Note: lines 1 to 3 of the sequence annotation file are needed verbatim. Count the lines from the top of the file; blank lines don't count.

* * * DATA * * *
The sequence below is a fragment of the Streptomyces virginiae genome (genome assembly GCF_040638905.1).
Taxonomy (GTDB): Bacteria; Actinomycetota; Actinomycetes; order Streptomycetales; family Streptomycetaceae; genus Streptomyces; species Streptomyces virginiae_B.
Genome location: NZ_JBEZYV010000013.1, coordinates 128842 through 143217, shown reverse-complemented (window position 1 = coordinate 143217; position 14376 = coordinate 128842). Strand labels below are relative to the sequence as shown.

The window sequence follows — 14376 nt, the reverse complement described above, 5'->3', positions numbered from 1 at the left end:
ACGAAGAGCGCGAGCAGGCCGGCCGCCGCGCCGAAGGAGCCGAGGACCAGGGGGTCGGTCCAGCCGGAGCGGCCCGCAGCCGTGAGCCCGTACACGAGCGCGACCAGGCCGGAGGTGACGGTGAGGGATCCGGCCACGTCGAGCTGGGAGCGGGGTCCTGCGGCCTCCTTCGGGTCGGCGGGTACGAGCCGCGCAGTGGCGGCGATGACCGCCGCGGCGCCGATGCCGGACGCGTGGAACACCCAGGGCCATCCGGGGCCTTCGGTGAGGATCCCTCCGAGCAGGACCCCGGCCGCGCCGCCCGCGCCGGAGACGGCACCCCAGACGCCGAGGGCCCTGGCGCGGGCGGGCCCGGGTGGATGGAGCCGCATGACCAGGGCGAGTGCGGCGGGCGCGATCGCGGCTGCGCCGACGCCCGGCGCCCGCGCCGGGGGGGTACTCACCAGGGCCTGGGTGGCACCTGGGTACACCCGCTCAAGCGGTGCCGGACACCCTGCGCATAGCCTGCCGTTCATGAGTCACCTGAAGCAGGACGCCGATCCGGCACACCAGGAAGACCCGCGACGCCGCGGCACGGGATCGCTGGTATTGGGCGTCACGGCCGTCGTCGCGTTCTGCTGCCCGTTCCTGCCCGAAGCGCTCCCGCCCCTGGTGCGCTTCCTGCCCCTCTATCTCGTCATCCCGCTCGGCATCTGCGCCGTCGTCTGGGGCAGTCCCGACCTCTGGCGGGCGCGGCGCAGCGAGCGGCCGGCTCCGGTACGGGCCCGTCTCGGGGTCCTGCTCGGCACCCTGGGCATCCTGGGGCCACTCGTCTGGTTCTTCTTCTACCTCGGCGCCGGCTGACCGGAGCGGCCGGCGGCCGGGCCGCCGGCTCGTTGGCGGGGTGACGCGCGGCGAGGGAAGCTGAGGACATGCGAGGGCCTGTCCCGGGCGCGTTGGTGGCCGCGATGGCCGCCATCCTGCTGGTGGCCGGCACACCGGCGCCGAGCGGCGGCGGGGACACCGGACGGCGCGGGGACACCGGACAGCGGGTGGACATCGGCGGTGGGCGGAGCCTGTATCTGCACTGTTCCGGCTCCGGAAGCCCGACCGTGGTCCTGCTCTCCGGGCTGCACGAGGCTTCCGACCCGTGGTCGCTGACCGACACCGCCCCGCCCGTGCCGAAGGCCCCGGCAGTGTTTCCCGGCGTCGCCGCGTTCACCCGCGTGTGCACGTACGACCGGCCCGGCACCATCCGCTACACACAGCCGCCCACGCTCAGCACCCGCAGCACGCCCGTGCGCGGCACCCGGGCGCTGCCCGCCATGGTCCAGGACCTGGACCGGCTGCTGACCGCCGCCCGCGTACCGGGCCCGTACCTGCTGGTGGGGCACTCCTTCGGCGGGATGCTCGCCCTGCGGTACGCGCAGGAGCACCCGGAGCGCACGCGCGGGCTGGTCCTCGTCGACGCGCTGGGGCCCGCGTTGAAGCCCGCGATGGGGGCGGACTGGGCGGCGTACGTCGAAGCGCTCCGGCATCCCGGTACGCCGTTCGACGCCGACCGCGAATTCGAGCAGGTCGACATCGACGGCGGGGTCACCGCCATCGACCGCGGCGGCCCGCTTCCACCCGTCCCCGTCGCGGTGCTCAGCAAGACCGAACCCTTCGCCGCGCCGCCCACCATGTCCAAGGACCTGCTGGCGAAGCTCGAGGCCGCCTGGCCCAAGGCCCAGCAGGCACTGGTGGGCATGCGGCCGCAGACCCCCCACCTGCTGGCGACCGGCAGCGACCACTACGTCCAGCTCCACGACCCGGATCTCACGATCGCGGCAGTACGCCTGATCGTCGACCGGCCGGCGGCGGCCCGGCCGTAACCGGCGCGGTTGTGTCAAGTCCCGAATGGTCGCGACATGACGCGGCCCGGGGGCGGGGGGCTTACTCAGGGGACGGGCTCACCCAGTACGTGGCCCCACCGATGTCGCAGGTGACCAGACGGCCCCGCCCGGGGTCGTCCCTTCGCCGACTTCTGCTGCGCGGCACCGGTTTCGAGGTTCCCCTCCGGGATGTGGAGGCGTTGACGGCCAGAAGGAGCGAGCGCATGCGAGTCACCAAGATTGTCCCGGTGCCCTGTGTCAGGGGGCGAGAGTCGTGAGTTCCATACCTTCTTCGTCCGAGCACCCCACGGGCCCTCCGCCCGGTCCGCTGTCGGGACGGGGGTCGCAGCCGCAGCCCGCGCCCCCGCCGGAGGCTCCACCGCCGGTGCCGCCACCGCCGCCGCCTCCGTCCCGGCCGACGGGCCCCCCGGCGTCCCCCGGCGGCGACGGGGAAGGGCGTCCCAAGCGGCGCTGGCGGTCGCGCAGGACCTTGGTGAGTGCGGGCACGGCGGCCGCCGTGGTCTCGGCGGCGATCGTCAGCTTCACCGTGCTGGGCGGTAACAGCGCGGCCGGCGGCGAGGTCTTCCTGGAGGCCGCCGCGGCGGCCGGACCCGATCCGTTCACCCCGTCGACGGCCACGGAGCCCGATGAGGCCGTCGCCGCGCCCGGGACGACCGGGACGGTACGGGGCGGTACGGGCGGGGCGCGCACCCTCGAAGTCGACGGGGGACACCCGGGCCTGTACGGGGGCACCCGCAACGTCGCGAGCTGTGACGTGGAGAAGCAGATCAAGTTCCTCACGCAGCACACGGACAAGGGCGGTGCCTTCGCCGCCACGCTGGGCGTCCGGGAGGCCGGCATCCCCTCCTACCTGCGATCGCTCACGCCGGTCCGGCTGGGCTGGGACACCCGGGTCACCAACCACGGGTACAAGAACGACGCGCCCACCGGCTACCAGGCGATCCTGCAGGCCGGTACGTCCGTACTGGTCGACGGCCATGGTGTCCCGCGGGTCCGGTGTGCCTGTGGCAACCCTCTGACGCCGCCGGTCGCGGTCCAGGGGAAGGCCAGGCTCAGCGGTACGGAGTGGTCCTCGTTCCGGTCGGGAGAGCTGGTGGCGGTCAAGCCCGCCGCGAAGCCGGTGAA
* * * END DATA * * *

The sequence below is a fragment of the Streptomyces virginiae genome (genome assembly GCF_040638905.1).
Taxonomy (GTDB): Bacteria; Actinomycetota; Actinomycetes; order Streptomycetales; family Streptomycetaceae; genus Streptomyces; species Streptomyces virginiae_B.
Genome location: NZ_JBEZYV010000013.1, coordinates 128842 through 143217, shown reverse-complemented (window position 1 = coordinate 143217; position 14376 = coordinate 128842). Strand labels below are relative to the sequence as shown.